C_D: Nah, I'm not really looking at it from a business standpoint of buying them and fixing them.

To elaborate, I'm interested because: I like repairing things. I've got really good hands, fingers, patience, and mechanical aptitude. I'm the guy in my peer group everyone turns to with broken gadgets and gear - even though my assets don't lie in experience, but simply intuition and mechanical ability. Though I have a fine collection of second hand tools, I don't really have the tools required for real camera repair.

They don't make mechanical film cameras like they used to, and they really wont make them like that ever again. Generally speaking about electronic stuff - camera or not - it's often cheaper to toss the faulty component or subsystem and replace it, or simply upgrade. Unless it's a niche and/or rare item, or is easily repairable.

It seems like there's a unique opportunity there for someone who is both comfortable with mechanical systems and electronic systems.

I'm not interested in piles of money, but doing something enjoyable and interesting that also puts a little bread and butter on the table would nice.

unrepententhippie: Thanks, both for the detailed response and the tip about the Nikon shutters. I'll keep an eye out for that on my FE2.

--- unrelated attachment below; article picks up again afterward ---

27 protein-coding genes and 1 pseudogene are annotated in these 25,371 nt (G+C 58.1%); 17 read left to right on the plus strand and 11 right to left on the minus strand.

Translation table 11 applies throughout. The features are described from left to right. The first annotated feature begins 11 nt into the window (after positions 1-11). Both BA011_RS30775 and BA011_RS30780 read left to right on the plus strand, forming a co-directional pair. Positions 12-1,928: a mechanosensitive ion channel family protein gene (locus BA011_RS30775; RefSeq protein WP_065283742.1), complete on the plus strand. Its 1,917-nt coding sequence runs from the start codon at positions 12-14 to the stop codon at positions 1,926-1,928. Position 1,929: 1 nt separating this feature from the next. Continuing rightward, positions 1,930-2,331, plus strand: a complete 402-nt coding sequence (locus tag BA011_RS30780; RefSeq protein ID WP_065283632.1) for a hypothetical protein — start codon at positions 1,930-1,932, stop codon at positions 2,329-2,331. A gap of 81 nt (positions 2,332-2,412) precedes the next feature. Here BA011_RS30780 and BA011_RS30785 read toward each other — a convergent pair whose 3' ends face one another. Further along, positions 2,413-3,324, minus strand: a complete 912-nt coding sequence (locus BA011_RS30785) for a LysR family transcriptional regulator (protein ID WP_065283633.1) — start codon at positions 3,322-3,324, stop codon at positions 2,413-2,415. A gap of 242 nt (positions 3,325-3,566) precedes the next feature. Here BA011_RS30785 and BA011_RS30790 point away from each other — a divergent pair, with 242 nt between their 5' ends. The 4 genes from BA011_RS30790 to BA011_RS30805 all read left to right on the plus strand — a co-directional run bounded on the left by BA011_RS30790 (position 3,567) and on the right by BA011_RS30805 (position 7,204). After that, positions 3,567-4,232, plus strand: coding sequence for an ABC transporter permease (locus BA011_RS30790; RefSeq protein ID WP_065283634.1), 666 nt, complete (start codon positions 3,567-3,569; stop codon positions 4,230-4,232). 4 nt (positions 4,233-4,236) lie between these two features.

I think I'll have to call around the local shops and see if they're interested in an apprentice.
posted by loquacious at 4:46 PM on August 28, 2005


I did not tell you this, and I was never on this submarine.

When film cameras get old, the shutters go out of time a lot. The way this works, the cam starts with a short shutter time, and as you make it slower, it just takes the original time and throws it into a bunch of gears that turn repeatedly, until it counts so many revolutions of the original gear multiplied by the rest of the gears and now you're up to a 1/2 second or a 1/4 second or a whole second. There's a tiny screw in there that controls the timing, and you can adjust it by turning the screw.

Now. If you set it for a range of time you can hear, like 1/4 or 1/2 second, and fire it next to one that you know is good, and listen to it, you can time it by ear. The idea is if you get it right at 1/2 second, the original gear will be close enough for government work, or anyway close enough for color film. I have no personal knowlege of this, but I have heard, that if you smoke something first, it vastly improves your sense of time.

Try this at your own risk, I was never here.
posted by unrepentanthippie at 7:27 PM on August 28, 2005


Old film Nikons used to get a thing where the blades in the shutter mech would like explode, and they'd sit there in the mirror box all twisted up and partially out of the channel. That was either several hundred bucks for a mirror box repair, or "I get my Q-tip." If you stare at the mess a while, like a diamond cutter, you can find the key blade. Then you gently push on it with a Q-tip, it all flops back into place, and you fire it about 20 times. If it doesn't re-explode, it'll probably never do it again. (Never touch the blades with a finger, the grease can make them stick.)

I know this thread is going to eventually end up in a William Gibson novel.
posted by mecran01 at 7:46 PM on August 28, 2005


Cory will probably get there first.
posted by Caviar at 8:18 AM on August 30, 2005